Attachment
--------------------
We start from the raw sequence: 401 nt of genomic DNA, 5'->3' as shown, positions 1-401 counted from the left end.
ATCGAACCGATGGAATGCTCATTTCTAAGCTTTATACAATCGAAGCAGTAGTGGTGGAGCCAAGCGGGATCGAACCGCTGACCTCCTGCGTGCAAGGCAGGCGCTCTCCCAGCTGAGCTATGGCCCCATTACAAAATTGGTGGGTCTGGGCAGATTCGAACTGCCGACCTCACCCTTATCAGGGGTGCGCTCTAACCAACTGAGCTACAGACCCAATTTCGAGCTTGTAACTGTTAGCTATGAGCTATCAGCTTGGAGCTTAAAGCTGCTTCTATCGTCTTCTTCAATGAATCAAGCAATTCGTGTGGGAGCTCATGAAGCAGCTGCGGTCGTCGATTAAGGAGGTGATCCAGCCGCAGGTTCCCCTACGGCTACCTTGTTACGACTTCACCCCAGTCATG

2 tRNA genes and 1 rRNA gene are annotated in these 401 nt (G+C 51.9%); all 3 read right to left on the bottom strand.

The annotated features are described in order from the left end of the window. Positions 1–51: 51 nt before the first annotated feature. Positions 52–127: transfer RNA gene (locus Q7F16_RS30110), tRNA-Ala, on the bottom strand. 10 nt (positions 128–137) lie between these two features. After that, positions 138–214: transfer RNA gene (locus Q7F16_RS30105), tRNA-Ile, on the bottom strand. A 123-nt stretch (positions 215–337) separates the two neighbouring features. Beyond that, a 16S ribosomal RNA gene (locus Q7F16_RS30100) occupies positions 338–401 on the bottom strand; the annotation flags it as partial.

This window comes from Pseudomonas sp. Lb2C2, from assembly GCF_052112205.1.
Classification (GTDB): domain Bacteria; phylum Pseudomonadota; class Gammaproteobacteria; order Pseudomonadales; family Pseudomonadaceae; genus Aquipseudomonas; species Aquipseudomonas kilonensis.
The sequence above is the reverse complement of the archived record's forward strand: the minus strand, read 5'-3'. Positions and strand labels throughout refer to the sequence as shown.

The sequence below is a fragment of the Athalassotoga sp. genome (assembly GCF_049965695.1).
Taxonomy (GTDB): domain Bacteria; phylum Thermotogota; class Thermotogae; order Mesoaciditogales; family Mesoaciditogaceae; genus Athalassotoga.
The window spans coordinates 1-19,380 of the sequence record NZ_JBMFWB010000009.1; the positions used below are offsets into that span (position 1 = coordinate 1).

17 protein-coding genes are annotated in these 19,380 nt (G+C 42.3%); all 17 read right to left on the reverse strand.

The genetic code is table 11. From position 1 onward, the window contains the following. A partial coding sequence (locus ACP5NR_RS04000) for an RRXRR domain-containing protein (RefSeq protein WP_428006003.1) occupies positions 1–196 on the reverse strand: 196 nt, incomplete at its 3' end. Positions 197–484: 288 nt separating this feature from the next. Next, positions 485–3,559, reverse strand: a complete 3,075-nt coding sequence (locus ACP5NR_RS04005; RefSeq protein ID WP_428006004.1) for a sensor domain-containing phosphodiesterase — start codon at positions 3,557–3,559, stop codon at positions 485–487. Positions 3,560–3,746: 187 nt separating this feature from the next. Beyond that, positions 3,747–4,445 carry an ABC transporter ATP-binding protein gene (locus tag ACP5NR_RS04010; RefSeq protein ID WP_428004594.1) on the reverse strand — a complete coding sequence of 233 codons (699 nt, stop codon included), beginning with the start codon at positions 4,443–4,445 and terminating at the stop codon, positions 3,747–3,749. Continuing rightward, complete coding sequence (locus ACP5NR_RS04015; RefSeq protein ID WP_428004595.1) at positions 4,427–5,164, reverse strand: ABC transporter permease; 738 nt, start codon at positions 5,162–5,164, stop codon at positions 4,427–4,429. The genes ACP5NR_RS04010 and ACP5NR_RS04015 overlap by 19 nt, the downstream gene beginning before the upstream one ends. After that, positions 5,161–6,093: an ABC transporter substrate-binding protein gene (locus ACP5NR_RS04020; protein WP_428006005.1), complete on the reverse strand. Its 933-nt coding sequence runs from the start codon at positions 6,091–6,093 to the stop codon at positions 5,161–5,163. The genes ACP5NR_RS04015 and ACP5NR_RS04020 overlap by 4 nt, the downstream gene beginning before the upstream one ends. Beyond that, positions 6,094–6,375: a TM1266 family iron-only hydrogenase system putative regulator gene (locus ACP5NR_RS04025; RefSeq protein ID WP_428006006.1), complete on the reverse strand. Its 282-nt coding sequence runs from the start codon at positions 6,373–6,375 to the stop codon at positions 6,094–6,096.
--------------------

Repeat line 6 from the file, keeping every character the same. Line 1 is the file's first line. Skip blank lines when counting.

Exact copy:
Classification (GTDB): domain Bacteria; phylum Pseudomonadota; class Gammaproteobacteria; order Pseudomonadales; family Pseudomonadaceae; genus Aquipseudomonas; species Aquipseudomonas kilonensis.